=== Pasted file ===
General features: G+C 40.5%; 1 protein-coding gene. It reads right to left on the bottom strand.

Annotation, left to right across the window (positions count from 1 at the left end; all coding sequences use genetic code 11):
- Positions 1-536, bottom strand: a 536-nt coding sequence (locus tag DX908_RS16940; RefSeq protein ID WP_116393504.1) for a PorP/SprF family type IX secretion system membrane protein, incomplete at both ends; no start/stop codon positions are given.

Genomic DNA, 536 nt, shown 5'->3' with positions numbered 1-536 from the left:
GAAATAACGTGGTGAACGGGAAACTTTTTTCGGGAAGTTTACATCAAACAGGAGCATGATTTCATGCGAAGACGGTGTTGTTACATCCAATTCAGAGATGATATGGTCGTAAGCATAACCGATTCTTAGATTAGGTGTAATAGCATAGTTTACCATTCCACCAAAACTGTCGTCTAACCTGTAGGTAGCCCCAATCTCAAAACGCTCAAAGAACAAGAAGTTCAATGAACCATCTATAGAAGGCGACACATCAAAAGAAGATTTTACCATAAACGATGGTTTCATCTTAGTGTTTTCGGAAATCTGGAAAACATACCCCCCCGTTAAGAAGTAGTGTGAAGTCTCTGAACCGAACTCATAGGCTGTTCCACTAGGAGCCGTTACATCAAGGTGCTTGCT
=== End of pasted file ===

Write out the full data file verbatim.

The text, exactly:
General features: G+C 40.5%; 1 protein-coding gene. It reads right to left on the bottom strand.

Annotation, left to right across the window (positions count from 1 at the left end; all coding sequences use genetic code 11):
- Positions 1-536, bottom strand: a 536-nt coding sequence (locus tag DX908_RS16940; RefSeq protein ID WP_116393504.1) for a PorP/SprF family type IX secretion system membrane protein, incomplete at both ends; no start/stop codon positions are given.

Genomic DNA, 536 nt, shown 5'->3' with positions numbered 1-536 from the left:
GAAATAACGTGGTGAACGGGAAACTTTTTTCGGGAAGTTTACATCAAACAGGAGCATGATTTCATGCGAAGACGGTGTTGTTACATCCAATTCAGAGATGATATGGTCGTAAGCATAACCGATTCTTAGATTAGGTGTAATAGCATAGTTTACCATTCCACCAAAACTGTCGTCTAACCTGTAGGTAGCCCCAATCTCAAAACGCTCAAAGAACAAGAAGTTCAATGAACCATCTATAGAAGGCGACACATCAAAAGAAGATTTTACCATAAACGATGGTTTCATCTTAGTGTTTTCGGAAATCTGGAAAACATACCCCCCCGTTAAGAAGTAGTGTGAAGTCTCTGAACCGAACTCATAGGCTGTTCCACTAGGAGCCGTTACATCAAGGTGCTTGCT